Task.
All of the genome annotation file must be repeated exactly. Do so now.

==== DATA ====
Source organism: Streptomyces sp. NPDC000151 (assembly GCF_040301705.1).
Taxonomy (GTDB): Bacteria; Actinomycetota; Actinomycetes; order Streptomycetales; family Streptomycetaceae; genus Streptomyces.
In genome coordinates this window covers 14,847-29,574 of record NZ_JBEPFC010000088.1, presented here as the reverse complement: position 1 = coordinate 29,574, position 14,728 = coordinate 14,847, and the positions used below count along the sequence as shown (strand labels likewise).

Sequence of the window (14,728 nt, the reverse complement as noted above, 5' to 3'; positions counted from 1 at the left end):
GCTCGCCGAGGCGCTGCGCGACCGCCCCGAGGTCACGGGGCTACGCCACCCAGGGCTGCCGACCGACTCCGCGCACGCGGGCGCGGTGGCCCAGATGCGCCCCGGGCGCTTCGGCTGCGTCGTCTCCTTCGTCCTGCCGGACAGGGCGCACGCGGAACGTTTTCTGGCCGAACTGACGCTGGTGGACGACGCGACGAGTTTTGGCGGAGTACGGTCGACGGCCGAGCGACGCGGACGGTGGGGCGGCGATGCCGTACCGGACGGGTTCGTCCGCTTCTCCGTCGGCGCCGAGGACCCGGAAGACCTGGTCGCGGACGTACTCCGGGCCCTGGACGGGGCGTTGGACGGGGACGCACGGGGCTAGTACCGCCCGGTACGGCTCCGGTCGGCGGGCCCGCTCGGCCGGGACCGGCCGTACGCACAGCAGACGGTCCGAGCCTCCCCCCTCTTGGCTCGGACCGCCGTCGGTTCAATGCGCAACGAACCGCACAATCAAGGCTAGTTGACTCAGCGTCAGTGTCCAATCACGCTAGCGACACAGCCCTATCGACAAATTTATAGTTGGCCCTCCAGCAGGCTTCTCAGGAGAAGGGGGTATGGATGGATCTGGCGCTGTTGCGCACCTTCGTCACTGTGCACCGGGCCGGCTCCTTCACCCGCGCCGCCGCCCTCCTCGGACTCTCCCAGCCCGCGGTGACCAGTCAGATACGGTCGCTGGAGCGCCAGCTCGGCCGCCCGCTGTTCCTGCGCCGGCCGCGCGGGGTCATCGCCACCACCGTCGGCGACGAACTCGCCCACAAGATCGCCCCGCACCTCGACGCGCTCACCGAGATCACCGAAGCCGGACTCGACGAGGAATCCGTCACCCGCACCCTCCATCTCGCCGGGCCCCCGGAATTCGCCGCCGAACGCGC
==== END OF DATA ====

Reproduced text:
Source organism: Streptomyces sp. NPDC000151 (assembly GCF_040301705.1).
Taxonomy (GTDB): Bacteria; Actinomycetota; Actinomycetes; order Streptomycetales; family Streptomycetaceae; genus Streptomyces.
In genome coordinates this window covers 14,847-29,574 of record NZ_JBEPFC010000088.1, presented here as the reverse complement: position 1 = coordinate 29,574, position 14,728 = coordinate 14,847, and the positions used below count along the sequence as shown (strand labels likewise).

Sequence of the window (14,728 nt, the reverse complement as noted above, 5' to 3'; positions counted from 1 at the left end):
GCTCGCCGAGGCGCTGCGCGACCGCCCCGAGGTCACGGGGCTACGCCACCCAGGGCTGCCGACCGACTCCGCGCACGCGGGCGCGGTGGCCCAGATGCGCCCCGGGCGCTTCGGCTGCGTCGTCTCCTTCGTCCTGCCGGACAGGGCGCACGCGGAACGTTTTCTGGCCGAACTGACGCTGGTGGACGACGCGACGAGTTTTGGCGGAGTACGGTCGACGGCCGAGCGACGCGGACGGTGGGGCGGCGATGCCGTACCGGACGGGTTCGTCCGCTTCTCCGTCGGCGCCGAGGACCCGGAAGACCTGGTCGCGGACGTACTCCGGGCCCTGGACGGGGCGTTGGACGGGGACGCACGGGGCTAGTACCGCCCGGTACGGCTCCGGTCGGCGGGCCCGCTCGGCCGGGACCGGCCGTACGCACAGCAGACGGTCCGAGCCTCCCCCCTCTTGGCTCGGACCGCCGTCGGTTCAATGCGCAACGAACCGCACAATCAAGGCTAGTTGACTCAGCGTCAGTGTCCAATCACGCTAGCGACACAGCCCTATCGACAAATTTATAGTTGGCCCTCCAGCAGGCTTCTCAGGAGAAGGGGGTATGGATGGATCTGGCGCTGTTGCGCACCTTCGTCACTGTGCACCGGGCCGGCTCCTTCACCCGCGCCGCCGCCCTCCTCGGACTCTCCCAGCCCGCGGTGACCAGTCAGATACGGTCGCTGGAGCGCCAGCTCGGCCGCCCGCTGTTCCTGCGCCGGCCGCGCGGGGTCATCGCCACCACCGTCGGCGACGAACTCGCCCACAAGATCGCCCCGCACCTCGACGCGCTCACCGAGATCACCGAAGCCGGACTCGACGAGGAATCCGTCACCCGCACCCTCCATCTCGCCGGGCCCCCGGAATTCGCCGCCGAACGCGC